A key part of making it easy for retailers to collect sales tax is technology. As one might expect, there are online services available to manage and even automate sales tax for retailers, from calculation to collection to filing. The MFA plays a key role in helping these services and states work together. It’s even requires a certification process for sales tax management services to ensure that every state desiring collection authority must test the services and verify they adhere to states laws. For the Streamlined States, at the end of the process, if the service passes, the company offering it becomes a Certified Service Provider – hopefully the certification programs prescribed in the MFA for non-streamlined states will adopt a similar system. The features CSPs offer can vary, but for the most part they manage every aspect of sales tax for the retailer—they calculate the sales tax due, file all the jurisdictional sales tax returns, manage tax exemptions, and even take care of any audits.

      Just over a year ago, I grew so tired of having to deal with the current complex and cumbersome task of remitting sales tax to other states that I began searching for some kind of solution on the internet. Fortunately, I quickly found a free service called TaxCloud, a SSUTA CSP service, which began managing my sales tax calculation, collection, and remittance for every tax jurisdiction in the United States. It was not only simple—it’s completely free of charge.

      The combination of this technology and the states’ simplification efforts ultimately unravels a huge web of entangling forms and paperwork, freeing businesses like mine from bureaucracy, promoting efficiency, and increasing productivity and, most importantly, profitability. They make dealing with sales tax much, much easier for small business owners.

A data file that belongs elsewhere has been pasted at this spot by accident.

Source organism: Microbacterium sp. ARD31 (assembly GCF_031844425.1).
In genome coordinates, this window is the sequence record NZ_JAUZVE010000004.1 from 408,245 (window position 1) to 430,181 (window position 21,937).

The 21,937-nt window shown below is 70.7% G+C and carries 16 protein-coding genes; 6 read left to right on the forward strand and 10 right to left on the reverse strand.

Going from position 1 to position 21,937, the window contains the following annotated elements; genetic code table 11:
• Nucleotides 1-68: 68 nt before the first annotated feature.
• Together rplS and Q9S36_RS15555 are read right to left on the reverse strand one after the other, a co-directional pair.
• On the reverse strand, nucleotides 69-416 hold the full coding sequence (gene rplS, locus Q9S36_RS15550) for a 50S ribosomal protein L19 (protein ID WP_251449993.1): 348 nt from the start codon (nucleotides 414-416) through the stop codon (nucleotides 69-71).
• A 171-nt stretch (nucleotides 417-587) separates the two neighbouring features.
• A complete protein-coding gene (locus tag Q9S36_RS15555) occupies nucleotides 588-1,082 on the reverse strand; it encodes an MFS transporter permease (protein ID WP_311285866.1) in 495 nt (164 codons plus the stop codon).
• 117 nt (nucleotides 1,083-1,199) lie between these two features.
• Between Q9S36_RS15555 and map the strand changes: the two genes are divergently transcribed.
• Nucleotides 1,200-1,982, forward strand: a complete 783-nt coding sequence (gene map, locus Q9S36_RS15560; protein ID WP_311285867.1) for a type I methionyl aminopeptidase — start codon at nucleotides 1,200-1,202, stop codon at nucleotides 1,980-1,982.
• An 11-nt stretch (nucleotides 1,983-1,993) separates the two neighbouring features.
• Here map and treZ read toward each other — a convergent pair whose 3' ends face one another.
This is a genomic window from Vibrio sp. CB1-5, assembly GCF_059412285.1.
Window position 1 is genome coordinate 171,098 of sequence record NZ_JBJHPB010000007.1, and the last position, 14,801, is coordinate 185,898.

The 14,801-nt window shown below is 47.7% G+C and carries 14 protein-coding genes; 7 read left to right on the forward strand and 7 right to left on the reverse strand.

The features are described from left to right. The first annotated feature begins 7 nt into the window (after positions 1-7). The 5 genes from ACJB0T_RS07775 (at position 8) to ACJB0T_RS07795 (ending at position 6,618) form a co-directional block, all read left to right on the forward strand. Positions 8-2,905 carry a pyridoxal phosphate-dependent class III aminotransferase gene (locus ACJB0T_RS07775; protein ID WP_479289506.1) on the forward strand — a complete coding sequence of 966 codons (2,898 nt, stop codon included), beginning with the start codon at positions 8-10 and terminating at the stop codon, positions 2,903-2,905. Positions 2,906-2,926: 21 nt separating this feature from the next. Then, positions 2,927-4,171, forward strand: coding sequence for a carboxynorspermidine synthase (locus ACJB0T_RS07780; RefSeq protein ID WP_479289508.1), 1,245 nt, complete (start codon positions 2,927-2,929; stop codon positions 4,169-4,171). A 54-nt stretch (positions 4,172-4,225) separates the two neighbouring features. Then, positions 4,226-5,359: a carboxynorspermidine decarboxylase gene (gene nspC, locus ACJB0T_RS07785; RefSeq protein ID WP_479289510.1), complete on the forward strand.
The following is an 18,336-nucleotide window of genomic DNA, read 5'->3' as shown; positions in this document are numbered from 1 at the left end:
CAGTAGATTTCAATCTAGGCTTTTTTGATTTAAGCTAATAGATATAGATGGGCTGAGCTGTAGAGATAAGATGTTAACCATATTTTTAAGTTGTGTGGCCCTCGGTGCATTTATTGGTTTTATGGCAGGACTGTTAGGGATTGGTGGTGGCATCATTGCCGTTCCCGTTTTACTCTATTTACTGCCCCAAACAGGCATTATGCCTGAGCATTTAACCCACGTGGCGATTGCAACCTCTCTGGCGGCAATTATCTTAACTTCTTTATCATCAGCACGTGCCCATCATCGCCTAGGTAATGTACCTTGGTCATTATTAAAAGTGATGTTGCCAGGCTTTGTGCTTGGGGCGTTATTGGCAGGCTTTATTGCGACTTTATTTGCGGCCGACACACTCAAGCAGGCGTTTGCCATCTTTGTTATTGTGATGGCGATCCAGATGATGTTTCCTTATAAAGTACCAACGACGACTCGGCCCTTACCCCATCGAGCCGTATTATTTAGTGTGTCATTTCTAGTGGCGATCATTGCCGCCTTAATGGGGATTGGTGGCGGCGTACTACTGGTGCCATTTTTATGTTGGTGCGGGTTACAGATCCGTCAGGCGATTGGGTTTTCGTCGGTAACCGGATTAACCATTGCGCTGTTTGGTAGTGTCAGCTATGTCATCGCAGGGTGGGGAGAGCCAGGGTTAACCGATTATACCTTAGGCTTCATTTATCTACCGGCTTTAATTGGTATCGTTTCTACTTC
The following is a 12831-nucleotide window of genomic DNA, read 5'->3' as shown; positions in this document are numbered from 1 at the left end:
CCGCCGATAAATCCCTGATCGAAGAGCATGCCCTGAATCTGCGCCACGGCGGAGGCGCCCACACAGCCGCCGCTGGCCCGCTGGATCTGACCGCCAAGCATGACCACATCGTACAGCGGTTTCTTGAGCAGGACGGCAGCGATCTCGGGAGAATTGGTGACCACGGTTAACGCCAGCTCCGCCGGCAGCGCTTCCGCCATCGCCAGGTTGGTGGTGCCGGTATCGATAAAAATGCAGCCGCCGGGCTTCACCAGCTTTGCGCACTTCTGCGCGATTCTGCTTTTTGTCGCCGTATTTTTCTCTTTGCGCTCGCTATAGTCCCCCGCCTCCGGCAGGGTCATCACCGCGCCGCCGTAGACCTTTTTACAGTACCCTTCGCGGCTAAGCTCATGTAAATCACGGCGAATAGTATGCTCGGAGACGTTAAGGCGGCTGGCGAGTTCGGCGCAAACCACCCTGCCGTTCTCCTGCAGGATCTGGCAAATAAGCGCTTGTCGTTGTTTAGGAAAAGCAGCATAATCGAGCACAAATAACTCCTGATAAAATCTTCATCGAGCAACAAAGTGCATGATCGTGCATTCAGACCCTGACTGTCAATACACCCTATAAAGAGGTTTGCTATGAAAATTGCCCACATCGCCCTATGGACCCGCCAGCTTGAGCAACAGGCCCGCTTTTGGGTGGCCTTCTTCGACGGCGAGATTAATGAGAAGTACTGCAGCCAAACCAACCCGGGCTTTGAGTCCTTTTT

Small business owners like me truly benefit from the simplification of current cumbersome filing requirements and associated expenses. I want more and more states to simplify their sales tax laws, and I know that we need the MFA to make that happen. Therefore, I support the Marketplace Fairness Act.

      As I’ve learned more about the issue I’ve discovered there are many other reasons to support the MFA, but the reason I first found myself supporting this legislation is not one that I’ve seen addressed anywhere: it makes sales tax compliance very easy for small businesses (and probably for large ones, too). It’s particularly important for retailers who sell in multiple states, whether through a website or catalog or at state fairs and festivals.

      We all know that our states are facing major budget issues and need the revenue that the MFA will provide. Don’t get me wrong; I dislike taxes just as much as anybody—but I also don’t like finding out that that the ballot initiatives we voted for in my community are going unfunded because remote retailers are not required to collect the tax we already approved.

      To be clear, the MFA does not create any taxes or raise any taxes. It simply makes collecting the tax already due much easier for the millions of small business owners just like me. Consumers also benefit because they are relieved of the obligation to keep track of and remit the sales tax due on their individual state tax returns.

      Congress, I urge you—enact the Marketplace Fairness Act.

      • http://www.gbepackaging.com Bob Teal

        This guy is being paid to say its all good. No one would post this much unless they are selling something. Most of our customers are EBay and Amazon sellers and this would put them all out of business as customers still want the lower price and B&M stores do not have to pay taxes based on 50 states and 9000 tax entities. One tax, one state and we have no problem with that except it is a tax that will be wasted by our government and it will grow and grow and soon they will tax 20% and then 30% until it is more than you make. Then it will be too late.

        ** Control Government Spending ** Do not give them more money while we all are in hot water and our houses are worth less than we owe.

    • http://www.bloggershost.com Leonard

      This would be just plain WRONG!!! This makes you wonder how many of the people that came up with this bill have an online business or even spend any true amount of time online other than Facebook or other social networks.